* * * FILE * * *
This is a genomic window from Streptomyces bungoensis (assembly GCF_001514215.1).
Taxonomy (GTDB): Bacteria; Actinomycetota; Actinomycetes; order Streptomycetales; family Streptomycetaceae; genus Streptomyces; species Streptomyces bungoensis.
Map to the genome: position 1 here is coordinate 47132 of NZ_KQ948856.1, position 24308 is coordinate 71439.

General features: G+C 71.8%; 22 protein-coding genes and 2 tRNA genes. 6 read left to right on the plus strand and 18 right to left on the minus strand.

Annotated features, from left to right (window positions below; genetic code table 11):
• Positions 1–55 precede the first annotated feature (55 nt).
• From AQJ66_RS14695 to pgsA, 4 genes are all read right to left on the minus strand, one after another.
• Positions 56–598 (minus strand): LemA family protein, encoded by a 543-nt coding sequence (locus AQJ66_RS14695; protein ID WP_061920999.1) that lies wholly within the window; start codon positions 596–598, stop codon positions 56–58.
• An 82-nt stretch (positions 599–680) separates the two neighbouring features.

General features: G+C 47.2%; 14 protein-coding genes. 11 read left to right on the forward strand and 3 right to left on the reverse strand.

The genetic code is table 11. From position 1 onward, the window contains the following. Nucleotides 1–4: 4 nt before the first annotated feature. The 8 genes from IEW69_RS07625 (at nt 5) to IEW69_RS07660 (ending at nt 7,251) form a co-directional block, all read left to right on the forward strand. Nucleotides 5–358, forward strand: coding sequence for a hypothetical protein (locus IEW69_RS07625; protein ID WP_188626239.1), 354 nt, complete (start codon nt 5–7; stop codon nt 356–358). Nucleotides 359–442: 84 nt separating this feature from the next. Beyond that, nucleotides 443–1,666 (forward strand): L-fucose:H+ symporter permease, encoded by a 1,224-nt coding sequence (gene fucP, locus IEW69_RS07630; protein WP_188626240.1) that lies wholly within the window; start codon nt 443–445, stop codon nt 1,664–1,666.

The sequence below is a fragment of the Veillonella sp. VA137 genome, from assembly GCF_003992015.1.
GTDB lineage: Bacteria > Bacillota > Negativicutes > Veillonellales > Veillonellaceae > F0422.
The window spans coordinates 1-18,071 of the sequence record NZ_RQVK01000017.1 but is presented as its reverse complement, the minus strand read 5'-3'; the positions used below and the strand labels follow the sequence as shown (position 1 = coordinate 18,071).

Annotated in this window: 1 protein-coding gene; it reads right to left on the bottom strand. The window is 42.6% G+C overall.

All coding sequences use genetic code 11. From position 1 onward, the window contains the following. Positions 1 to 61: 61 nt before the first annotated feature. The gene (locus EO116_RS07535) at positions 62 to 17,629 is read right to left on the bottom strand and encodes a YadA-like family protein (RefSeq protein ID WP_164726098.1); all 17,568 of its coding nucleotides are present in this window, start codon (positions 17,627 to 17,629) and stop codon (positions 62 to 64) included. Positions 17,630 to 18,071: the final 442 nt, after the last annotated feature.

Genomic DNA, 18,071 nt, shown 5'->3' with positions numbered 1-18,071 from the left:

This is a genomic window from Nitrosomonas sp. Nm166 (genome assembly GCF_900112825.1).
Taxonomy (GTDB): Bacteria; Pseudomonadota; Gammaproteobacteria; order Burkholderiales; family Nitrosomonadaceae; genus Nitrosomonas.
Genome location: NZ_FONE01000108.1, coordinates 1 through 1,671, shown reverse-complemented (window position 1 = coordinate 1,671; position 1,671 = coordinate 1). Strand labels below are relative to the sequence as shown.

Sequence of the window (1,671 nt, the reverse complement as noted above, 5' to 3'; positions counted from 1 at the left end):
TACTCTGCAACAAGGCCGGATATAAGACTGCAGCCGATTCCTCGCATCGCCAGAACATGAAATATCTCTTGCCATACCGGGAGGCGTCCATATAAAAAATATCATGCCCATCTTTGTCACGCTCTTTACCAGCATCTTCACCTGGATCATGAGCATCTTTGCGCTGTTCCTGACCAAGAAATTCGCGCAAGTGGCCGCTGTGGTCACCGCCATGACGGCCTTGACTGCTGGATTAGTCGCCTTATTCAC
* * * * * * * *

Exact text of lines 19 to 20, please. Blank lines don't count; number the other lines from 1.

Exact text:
Taxonomy (GTDB): Bacteria; Pseudomonadota; Gammaproteobacteria; order Burkholderiales; family Nitrosomonadaceae; genus Nitrosomonas.
Genome location: NZ_FONE01000108.1, coordinates 1 through 1,671, shown reverse-complemented (window position 1 = coordinate 1,671; position 1,671 = coordinate 1). Strand labels below are relative to the sequence as shown.